The Homeland Security Department’s cyber wing has released the first in a series of six Cyber Essentials Toolkits it has positioned as a “starting point" for small businesses and government agencies to understand and address cybersecurity risks.
Last November, the Cybersecurity and Infrastructure Security Agency (CISA), released Cyber Essentials, which detailed six “Essential Elements” of a “Culture of Cyber Readiness.” This is a follow-on to that. The first resource covers the first “Essential Element: Yourself, The Leader,” drilling down on the role of leadership in forging a culture of cyber readiness in an organization with an emphasis on strategy and investment. Additional toolkits to follow will correspond to the other “Essential Elements,” -- Your Staff, Your Systems, Your Surroundings, Your Data and Your Actions Under Stress.
“We thank all of our partners in government and the private sector who played an essential role in the development of CISA’s Cyber Essentials Toolkit,” said CISA director Christopher Krebs. “We hope this toolkit, and the ones we are developing, fills gaps and provides executives the tools they need to raise the cybersecurity baseline of their teams and the organizations they lead.” Government agencies and the private sector collaborated on the Cyber Essentials Toolkit.
Each of the six Cyber Essentials includes a list of actionable items to reduce cyber risks:
- Drive cybersecurity strategy, investment, and culture.
- Develop heightened level of security awareness and vigilance.
- Protect critical assets and applications.
- Ensure only those who belong on your digital workplace have access.
- Make backups and avoid loss of info critical to operations.
- Limit damage and restore normal operations quickly.
On another, perhaps more foreboding note, Krebs, in a podcast interview, said that he expects “every intelligence service to be in the mix” to target and steal COVID-19 research and data. “The Chinese have been more brazen in their approach but others are in the game too. It’s a very active space,” he said.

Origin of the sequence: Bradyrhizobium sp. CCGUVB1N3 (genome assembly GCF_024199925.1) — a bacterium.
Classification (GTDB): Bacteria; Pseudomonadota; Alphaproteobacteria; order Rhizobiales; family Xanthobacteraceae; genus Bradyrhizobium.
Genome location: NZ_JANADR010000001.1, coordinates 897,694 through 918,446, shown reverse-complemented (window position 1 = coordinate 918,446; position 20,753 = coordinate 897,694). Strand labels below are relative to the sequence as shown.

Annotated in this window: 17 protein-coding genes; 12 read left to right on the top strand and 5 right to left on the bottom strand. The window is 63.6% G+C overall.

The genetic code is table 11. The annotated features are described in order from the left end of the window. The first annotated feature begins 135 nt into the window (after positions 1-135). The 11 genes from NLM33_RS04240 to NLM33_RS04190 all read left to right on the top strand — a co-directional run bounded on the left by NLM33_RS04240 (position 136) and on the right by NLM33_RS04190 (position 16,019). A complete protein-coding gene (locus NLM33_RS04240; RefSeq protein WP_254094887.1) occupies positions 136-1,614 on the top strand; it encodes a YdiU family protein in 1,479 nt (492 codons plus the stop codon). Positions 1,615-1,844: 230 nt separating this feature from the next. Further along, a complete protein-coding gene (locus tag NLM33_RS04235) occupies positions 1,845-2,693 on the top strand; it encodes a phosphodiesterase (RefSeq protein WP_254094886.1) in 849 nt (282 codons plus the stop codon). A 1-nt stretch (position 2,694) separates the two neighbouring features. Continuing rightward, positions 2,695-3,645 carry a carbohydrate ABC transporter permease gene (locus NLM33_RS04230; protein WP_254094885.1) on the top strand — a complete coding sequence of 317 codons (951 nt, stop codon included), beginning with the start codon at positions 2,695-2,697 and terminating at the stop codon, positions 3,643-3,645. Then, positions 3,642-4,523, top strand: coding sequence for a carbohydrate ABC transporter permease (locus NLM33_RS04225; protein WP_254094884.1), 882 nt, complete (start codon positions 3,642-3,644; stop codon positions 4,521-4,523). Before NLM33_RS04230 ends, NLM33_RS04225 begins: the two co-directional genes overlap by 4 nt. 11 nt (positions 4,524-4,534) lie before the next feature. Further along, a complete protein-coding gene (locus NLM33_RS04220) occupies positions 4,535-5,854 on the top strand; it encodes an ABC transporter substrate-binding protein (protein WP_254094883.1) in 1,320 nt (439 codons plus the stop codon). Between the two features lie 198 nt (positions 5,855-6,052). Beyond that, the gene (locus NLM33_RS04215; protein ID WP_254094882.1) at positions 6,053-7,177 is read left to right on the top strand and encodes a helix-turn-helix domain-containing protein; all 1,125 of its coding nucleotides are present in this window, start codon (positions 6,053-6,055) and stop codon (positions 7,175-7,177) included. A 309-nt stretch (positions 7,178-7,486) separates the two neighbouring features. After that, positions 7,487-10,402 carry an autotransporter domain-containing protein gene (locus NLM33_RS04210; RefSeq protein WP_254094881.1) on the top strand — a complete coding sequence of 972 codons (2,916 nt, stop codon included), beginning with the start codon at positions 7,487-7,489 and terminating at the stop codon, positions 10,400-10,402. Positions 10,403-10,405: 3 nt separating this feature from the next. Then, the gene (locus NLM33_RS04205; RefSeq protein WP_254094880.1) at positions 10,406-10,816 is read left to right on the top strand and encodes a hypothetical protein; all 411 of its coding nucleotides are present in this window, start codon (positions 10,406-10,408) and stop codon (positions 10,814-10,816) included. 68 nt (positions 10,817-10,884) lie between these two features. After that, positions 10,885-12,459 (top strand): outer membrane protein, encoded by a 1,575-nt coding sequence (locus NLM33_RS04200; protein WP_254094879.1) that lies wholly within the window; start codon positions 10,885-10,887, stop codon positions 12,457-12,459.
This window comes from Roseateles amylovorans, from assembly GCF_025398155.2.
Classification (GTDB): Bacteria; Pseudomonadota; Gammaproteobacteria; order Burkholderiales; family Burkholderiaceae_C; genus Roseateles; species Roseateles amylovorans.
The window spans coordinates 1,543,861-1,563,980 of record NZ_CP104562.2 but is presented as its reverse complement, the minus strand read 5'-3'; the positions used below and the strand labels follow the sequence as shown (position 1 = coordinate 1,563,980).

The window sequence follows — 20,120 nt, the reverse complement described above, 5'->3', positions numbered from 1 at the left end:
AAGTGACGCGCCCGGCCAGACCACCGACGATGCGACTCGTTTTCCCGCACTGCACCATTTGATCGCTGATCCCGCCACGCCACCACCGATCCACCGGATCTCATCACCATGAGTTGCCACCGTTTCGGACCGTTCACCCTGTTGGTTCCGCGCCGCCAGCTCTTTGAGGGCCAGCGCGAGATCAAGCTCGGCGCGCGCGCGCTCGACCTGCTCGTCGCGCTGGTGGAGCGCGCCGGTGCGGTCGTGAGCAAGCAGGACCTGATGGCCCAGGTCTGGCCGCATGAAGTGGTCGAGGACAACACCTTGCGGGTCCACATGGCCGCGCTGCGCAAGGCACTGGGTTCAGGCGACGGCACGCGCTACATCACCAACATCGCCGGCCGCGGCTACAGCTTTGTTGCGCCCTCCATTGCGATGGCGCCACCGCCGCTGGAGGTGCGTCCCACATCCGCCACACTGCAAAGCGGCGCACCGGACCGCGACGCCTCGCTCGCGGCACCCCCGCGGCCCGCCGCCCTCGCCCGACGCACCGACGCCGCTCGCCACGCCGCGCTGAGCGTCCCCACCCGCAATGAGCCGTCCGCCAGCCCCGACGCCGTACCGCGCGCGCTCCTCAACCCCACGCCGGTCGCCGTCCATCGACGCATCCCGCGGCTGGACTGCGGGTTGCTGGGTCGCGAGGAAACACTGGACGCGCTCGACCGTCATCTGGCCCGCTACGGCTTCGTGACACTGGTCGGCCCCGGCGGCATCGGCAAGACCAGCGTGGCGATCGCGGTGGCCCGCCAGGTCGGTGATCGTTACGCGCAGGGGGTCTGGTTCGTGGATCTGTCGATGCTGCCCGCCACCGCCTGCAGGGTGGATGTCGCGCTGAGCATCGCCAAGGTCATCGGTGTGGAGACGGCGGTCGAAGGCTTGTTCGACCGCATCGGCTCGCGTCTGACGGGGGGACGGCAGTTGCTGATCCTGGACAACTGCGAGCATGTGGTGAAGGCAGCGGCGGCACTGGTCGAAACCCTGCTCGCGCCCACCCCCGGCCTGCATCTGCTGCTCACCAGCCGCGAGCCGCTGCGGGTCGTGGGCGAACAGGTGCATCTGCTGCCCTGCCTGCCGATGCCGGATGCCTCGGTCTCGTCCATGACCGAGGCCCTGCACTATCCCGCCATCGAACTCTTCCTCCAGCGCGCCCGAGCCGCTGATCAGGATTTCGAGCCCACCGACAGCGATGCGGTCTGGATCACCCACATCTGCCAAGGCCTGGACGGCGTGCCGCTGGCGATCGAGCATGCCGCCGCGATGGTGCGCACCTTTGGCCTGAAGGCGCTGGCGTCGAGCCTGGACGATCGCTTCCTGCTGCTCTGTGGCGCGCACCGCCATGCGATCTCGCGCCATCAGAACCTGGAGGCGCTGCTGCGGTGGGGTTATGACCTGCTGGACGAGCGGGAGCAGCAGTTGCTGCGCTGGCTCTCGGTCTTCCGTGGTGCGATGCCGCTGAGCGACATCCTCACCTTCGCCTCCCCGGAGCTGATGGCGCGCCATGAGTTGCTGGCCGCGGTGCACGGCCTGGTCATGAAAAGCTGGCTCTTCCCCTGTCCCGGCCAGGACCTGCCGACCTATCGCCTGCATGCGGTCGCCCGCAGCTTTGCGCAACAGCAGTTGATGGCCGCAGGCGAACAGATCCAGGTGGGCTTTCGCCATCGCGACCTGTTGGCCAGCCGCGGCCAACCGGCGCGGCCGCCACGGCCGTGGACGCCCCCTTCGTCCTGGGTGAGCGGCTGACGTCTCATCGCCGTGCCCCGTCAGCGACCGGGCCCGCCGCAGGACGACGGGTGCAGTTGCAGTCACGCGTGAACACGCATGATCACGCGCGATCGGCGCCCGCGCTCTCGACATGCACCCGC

In mid-May, DHS and the Federal Bureau of Investigation (FBI) accused China of conducting an espionage campaign to steal intellectual property from U.S. researchers involved in coronavirus (COVID-19) vaccine development. In an advisory, U.S. authorities claim Chinese state-backed hackers are seeking “valuable intellectual property and public health data through illicit means related to vaccines, treatments and testing,” the alert said.
Organizations involved in COVID-19-related research are especially attractive targets for APT actors. Krebs said he’s most concerned with ransomware’s potential to disrupt and destroy network infrastructure, particularly with smaller organizations not well equipped to defend against sophisticated attacks. “When you roll up all the different threat actors both state and non-state actors you get both the intelligence the espionage piece but you also get the destructive attacks,” he said. “If you can address some of the key ransomware vectors you can actually close out a lot of the threats from some of those state actors,” Krebs said. “We really put a lot of emphasis on ransomware in a number of different sectors.”
As for the upcoming presidential election, Krebs said DHS and CISA were seeing “just normal automated scanning bad guys trying to do bad things.” In terms of coordinated or orchestrated activities, “we haven’t really seen something at scale,” Krebs said.